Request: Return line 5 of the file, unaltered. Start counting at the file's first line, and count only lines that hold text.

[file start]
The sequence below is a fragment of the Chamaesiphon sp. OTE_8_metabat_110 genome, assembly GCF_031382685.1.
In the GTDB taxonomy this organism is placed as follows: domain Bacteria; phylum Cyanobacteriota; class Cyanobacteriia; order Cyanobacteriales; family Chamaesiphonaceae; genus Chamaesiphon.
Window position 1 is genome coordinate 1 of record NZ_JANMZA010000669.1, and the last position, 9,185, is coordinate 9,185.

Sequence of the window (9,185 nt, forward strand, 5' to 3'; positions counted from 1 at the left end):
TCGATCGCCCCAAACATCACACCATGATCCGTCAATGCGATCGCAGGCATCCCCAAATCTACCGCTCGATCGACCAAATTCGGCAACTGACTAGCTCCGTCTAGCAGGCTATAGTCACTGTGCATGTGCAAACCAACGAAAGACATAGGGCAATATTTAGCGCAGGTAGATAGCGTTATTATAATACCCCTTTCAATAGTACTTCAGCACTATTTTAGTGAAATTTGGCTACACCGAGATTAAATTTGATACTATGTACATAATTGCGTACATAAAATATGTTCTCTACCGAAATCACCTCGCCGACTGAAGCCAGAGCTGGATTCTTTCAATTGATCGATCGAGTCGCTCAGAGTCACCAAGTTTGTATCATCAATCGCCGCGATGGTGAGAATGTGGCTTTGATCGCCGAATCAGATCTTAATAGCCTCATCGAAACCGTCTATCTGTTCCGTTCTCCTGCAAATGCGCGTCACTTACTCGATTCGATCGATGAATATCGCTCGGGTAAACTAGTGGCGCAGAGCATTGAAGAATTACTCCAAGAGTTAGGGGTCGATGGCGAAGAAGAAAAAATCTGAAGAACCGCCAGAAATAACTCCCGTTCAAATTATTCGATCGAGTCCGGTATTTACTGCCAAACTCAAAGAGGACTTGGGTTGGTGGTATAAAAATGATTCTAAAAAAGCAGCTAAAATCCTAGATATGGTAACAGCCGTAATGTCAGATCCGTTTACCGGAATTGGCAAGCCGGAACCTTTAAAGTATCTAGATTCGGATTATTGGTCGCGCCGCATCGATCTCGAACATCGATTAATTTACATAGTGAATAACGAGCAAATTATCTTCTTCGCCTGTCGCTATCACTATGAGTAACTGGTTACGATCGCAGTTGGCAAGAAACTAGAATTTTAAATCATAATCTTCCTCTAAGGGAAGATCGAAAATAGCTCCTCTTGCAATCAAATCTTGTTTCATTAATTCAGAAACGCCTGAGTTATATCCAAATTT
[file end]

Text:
TCGATCGCCCCAAACATCACACCATGATCCGTCAATGCGATCGCAGGCATCCCCAAATCTACCGCTCGATCGACCAAATTCGGCAACTGACTAGCTCCGTCTAGCAGGCTATAGTCACTGTGCATGTGCAAACCAACGAAAGACATAGGGCAATATTTAGCGCAGGTAGATAGCGTTATTATAATACCCCTTTCAATAGTACTTCAGCACTATTTTAGTGAAATTTGGCTACACCGAGATTAAATTTGATACTATGTACATAATTGCGTACATAAAATATGTTCTCTACCGAAATCACCTCGCCGACTGAAGCCAGAGCTGGATTCTTTCAATTGATCGATCGAGTCGCTCAGAGTCACCAAGTTTGTATCATCAATCGCCGCGATGGTGAGAATGTGGCTTTGATCGCCGAATCAGATCTTAATAGCCTCATCGAAACCGTCTATCTGTTCCGTTCTCCTGCAAATGCGCGTCACTTACTCGATTCGATCGATGAATATCGCTCGGGTAAACTAGTGGCGCAGAGCATTGAAGAATTACTCCAAGAGTTAGGGGTCGATGGCGAAGAAGAAAAAATCTGAAGAACCGCCAGAAATAACTCCCGTTCAAATTATTCGATCGAGTCCGGTATTTACTGCCAAACTCAAAGAGGACTTGGGTTGGTGGTATAAAAATGATTCTAAAAAAGCAGCTAAAATCCTAGATATGGTAACAGCCGTAATGTCAGATCCGTTTACCGGAATTGGCAAGCCGGAACCTTTAAAGTATCTAGATTCGGATTATTGGTCGCGCCGCATCGATCTCGAACATCGATTAATTTACATAGTGAATAACGAGCAAATTATCTTCTTCGCCTGTCGCTATCACTATGAGTAACTGGTTACGATCGCAGTTGGCAAGAAACTAGAATTTTAAATCATAATCTTCCTCTAAGGGAAGATCGAAAATAGCTCCTCTTGCAATCAAATCTTGTTTCATTAATTCAGAAACGCCTGAGTTATATCCAAATTT